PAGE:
In most cases, fuel cards can provide fuel at a wholesale price as opposed to standard retail. This way, discount fuel can be purchased without needing to buy in bulk.
Furthermore, the management and security concerning fuel purchases is greatly improved via the use of fuel cards. These features often prove themselves attractive to businesses, especially with those operating large fleets which can sometimes be in the thousands of vehicles.
For example, a business may obtain anything from a one to four pence per litre reduction (PPL) on diesel, which in real terms can be translated into the following (UK based) example:
|Fleet Vehicle Size||5|
|Volume Per Fill (litres)||45|
|Fuel Card Saving (PPL)||2.5|
|Total Saving (p/week)||£13.21|
|Total Saving (p/year)||£687.37|
While most fuel cards are for use in a particular country, there are some companies who offer international fuel cards themselves and some via a third party. International site networks often use fully automatic fuel pumps to avoid possible language difficulties and are specially designed to account for different taxation regimes e.g. producing separate invoices for each country which fuel was purchased in a particular month to account for different rates of VAT charged. These site networks sometimes offer the ability to reclaim VAT paid in each country, for a small percentage of the amount reclaimed.
Fuel card providers which operate on a bunkering basis aim to achieve a fuel reserve on a particular network in order to achieve a discounted price, therefore taking advantage of economies of scale.
For example, a company may purchase one million litres of diesel at 72.50 and aim to sell this on to the customer with a mark up of 2.5 pence per litre — 75.00 PPL.
Bunkered fuel card companies sometimes also offer customers their own fuel bunker to under the premise of further benefiting from a discounted price. Furthermore, a customer can also hope to achieve a saving by way of avoiding any market increases in the standard market price for that particular fuel. In short, customer fuel bunkering has many pros & cons:
In contrast to bunkered, retail fuel cards operate by way of allowing the customer to draw fuel at almost any fuelling station (in same method as credit card). Often providers will levy a surcharge in addition to the retail price as advertised at the fuelling station. The retail price given is often considerably higher than that of the bunkered. The majority of fuel cards provide weekly (advance) notification of fuel price generally applicable nationwide.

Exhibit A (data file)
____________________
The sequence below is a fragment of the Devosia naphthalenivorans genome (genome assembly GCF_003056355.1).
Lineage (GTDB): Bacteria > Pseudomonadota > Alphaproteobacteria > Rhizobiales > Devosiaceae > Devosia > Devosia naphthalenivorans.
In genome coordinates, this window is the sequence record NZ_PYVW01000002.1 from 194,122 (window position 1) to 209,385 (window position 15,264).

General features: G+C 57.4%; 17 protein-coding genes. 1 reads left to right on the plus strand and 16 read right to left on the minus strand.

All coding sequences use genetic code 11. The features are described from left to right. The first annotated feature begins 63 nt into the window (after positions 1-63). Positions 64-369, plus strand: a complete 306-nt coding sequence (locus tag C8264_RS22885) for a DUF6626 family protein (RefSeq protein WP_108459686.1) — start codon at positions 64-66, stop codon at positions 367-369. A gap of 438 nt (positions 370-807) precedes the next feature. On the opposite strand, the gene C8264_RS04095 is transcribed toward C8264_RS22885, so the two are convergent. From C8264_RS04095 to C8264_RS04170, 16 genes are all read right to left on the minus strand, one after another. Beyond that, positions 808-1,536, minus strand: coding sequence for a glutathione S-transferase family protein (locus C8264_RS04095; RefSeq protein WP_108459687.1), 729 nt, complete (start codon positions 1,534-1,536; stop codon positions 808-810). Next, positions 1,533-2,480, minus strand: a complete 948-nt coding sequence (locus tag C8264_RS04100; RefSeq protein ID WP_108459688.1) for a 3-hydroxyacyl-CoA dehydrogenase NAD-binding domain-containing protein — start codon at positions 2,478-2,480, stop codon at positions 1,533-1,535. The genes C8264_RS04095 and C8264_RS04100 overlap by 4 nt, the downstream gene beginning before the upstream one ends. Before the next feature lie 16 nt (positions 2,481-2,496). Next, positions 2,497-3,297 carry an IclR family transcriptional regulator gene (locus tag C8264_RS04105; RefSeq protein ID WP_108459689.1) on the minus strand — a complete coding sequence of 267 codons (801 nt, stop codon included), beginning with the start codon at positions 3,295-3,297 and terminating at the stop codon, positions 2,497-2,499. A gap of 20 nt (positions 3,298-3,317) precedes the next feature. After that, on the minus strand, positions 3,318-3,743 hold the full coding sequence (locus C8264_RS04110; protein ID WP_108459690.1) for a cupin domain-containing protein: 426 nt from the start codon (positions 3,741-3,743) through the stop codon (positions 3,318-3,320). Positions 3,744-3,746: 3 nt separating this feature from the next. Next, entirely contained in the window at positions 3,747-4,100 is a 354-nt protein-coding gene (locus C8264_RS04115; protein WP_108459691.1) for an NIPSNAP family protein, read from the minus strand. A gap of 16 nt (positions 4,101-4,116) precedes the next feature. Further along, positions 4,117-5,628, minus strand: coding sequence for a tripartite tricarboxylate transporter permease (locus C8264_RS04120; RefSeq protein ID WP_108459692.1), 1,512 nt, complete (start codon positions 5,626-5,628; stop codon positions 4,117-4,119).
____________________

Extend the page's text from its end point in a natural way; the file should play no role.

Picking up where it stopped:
Although retail is generally more expensive, there are a number of exceptions depending on the region, particular brand/site and timing of fuel purchased. Retail fuel can be cheaper in certain regions, particularly those near to a major port. Further reasons for the difference in price may be due to local economy (e.g. north / south of England) and whether the site is close to any main transport links i.e. the fuel costs more to deliver into the site. As for timing, the supermarkets or large providers often have a great deal of fuel in their stock reserves, so if the market increases rapidly, they would generally take longer than smaller providers to reflect this change.
Fuel cards are not all the same and 'shopping around' is advised. Typically, a supplier will offer just one or two cards. The user should seek an independent supplier offering a range of cards from major brands, so that the most appropriate fuel card for their individual needs can be chosen. A fuel card with little or no motorway coverage but extensive coverage of metropolitan areas, for example, could be of limited use to a national haulier but ideal for a taxi company. A supplier offering only diesel cards will be of minimal appeal to a fleet manager responsible for a petrol-only or mixed-fuel company car fleet.
Furthermore, retail fuel prices have decreased over the past 15 or so years largely due to supermarkets providing fuel at their superstores at hugely discounted prices in order to entice users to the store. Supermarket prices are an irrelevance to many diesel users, as very few supermarket forecourts are accessible by heavy goods vehicles or coaches.